SACRAMENTO — In the most sweeping sign yet of the long-term impact of the coronavirus on American higher education, California State University, the nation’s largest four-year public university system, said Tuesday that classes at its 23 campuses would be canceled for the fall semester, with instruction taking place almost exclusively online.

The system is the first large American university to tell students they will not be returning to campus in the fall. Most of the nation’s colleges and universities have gone out of their way to say they intend to reopen, but they are also making backup plans for online classes.

The pandemic has had a devastating impact on the finances of colleges and universities, a large number of which were already struggling before virus-related closures. Many are concerned about growing signs that a large number of students will choose to sit out the fall semester if classes remain virtual, or demand hefty cuts in tuition.

A $14 billion federal bailout passed by Congress this spring will not be enough to save some universities if enrollment drops significantly, experts said, and for many students, the in-person experience is a significant part of higher education’s draw.

But the chancellor of the California State University System, Timothy P. White, told the board of trustees Tuesday that the risks were too great for the more than 480,000 undergraduates enrolled at the Cal States, as they are known, to return to campus in the fall. Classes will continue virtually, as they have since March.

“Our university, when open without restrictions and fully in person, as is the traditional norm of the past, is a place where over 500,000 people come together in close and vibrant proximity with each other on a daily basis,” he said. “That approach, sadly, just isn’t in the cards now.”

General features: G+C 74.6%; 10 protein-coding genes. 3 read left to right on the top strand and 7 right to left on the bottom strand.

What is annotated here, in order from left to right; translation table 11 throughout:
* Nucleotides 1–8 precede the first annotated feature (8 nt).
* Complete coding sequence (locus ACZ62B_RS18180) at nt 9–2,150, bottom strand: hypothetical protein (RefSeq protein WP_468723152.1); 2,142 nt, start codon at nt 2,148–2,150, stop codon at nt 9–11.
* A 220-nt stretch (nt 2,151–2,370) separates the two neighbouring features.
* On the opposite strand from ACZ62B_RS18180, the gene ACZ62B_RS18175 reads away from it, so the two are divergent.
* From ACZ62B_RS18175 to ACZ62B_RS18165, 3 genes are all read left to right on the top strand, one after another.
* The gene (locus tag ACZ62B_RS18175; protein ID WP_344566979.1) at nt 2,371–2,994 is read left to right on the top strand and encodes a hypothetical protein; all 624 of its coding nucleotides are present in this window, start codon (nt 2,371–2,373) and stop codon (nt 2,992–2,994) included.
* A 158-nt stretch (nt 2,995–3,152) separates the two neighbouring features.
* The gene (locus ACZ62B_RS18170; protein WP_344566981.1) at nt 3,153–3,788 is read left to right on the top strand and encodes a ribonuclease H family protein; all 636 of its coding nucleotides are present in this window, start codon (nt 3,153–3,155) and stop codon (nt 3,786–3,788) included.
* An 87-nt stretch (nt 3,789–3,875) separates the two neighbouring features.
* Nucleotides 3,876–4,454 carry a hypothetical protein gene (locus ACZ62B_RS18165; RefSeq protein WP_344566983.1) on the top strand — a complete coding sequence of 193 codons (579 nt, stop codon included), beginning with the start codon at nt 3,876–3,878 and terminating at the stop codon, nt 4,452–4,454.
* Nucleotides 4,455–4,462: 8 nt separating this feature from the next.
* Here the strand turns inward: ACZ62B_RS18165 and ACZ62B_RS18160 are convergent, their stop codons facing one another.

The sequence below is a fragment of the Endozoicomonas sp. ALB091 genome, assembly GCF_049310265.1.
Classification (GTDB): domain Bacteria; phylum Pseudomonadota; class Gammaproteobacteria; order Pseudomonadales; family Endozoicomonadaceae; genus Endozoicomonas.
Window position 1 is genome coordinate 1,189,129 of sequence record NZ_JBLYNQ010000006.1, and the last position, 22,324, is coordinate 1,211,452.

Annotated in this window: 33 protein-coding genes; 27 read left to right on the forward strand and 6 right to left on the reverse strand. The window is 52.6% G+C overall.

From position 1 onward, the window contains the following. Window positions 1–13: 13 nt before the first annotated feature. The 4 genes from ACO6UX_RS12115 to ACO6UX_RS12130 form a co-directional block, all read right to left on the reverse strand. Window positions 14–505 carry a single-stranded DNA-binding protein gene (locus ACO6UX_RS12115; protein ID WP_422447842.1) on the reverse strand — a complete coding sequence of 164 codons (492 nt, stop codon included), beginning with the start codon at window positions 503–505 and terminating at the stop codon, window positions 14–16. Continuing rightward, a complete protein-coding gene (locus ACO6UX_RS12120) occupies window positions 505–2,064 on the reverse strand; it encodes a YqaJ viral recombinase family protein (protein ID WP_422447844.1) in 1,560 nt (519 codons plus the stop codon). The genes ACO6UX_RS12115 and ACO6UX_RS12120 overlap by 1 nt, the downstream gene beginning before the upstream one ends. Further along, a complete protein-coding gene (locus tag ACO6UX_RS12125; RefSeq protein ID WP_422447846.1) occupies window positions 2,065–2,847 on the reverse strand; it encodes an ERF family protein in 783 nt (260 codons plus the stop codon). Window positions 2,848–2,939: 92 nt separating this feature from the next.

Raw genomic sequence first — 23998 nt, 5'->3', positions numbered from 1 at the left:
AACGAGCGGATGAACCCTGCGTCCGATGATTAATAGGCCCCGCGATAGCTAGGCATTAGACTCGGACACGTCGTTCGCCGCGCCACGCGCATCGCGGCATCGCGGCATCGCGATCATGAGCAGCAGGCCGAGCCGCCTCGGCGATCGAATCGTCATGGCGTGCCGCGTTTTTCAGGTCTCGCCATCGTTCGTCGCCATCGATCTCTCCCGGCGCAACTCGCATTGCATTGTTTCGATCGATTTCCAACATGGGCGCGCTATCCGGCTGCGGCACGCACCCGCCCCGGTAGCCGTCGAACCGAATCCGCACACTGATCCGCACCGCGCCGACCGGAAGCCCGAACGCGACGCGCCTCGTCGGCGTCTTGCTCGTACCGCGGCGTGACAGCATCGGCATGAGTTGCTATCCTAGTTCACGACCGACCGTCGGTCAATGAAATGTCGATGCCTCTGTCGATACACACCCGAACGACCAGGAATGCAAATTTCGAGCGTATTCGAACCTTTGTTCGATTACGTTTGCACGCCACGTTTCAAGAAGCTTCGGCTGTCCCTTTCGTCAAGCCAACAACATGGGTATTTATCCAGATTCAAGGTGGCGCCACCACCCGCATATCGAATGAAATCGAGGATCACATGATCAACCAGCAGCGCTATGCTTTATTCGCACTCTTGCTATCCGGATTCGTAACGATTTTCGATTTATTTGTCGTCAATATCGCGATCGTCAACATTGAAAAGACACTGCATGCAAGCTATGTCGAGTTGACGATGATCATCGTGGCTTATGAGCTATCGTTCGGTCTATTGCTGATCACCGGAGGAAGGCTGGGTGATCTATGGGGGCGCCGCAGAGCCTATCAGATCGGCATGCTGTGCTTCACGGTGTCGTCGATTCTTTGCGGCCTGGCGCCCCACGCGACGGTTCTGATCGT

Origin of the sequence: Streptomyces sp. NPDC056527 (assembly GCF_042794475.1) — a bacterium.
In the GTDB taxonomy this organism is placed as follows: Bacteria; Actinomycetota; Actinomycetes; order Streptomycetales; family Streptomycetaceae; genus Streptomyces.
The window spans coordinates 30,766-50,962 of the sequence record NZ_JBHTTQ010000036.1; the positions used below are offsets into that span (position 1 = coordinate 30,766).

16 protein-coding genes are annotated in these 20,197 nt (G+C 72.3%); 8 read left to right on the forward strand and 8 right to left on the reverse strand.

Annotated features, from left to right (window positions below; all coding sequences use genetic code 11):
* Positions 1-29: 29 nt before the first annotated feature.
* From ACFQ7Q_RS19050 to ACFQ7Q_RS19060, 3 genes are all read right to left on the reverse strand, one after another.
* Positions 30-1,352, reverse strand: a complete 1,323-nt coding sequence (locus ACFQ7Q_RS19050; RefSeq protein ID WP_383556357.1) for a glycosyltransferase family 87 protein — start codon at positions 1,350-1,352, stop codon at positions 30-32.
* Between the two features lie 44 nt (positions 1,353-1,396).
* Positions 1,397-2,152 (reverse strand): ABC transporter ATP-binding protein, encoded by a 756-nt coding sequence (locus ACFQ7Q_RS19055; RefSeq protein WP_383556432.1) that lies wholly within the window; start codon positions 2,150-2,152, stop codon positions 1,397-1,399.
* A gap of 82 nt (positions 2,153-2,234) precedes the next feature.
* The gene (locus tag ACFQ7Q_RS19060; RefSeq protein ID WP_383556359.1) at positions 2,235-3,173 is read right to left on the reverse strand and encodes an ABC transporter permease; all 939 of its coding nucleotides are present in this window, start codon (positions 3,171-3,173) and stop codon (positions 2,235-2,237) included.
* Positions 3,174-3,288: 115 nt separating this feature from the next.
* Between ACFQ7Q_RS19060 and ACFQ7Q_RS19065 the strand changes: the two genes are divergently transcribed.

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McGill University in Montreal, one of Canada’s most prestigious universities, made a similar announcement Monday, saying it will offer most of its courses online in September.


White allowed for the possibility of exceptions. If health and safety precautions permit, clinical classes in the nursing program could be held in person, he said, as could certain science labs and other essential instruction.

Experts said Cal State’s decision could have a significant impact.

“Cal State is an extraordinarily large and important university system and an awful lot of other institutions will watch this development carefully,” said Terry W. Hartle, senior vice president of the American Council on Education, a trade association of college presidents.

The Chronicle of Higher Education has been keeping a running tally of what American colleges are planning to do for the fall. Only a handful of schools, mostly small ones, have said they are leaning toward online-only classes, including Wayne State University in Detroit, a virus hot spot, and Sierra College outside Sacramento. A few say they are planning a hybrid model. But the vast majority say they are planning for in-person classes.

Brown University’s president, Christina Paxson, said in a New York Times op-ed late last month that reopening campuses this fall “should be a national priority.”


Size, location and population density could play a big role in what universities decide, Hartle said.

On Monday, Bradley University in Peoria, Illinois, population 111,000, announced its “commitment to resume on-campus classes” for about 5,000 students in the fall, saying, “The midsize of Bradley and the small-city setting of Peoria make it easier for students to maintain safe distances and avoid unnecessary exposure to potentially dangerous germs.”

California’s other four-year university system, the University of California, with nearly 300,000 students on 10 campuses, has not announced whether its fall classes will be held online, in-person or a mix. But faculty members there say plans are being drawn up for all three contingencies. The Board of Regents is expected to discuss systemwide plans at a meeting next week.

Cal State’s announcement came as Dr. Anthony S. Fauci, the nation’s top infectious disease expert, told a Senate panel Tuesday that needless “suffering and death” could result if states move too quickly to reopen schools and businesses.

White, the Cal State chancellor, noted that academic researchers and public health experts were predicting a “second, smaller wave” of the coronavirus this summer, “followed by a very significant wave” in the fall and another wave in the first quarter of next year.

With no vaccine on the immediate horizon, White told the system’s trustees that “it would be irresponsible” to postpone a decision on in-person classes until summer, only to be forced to retreat hastily to remote learning in the fall.

Better, he said, to plan for the worst and hope for the best in September.

“This,” he said, “is our new and expensive reality.”


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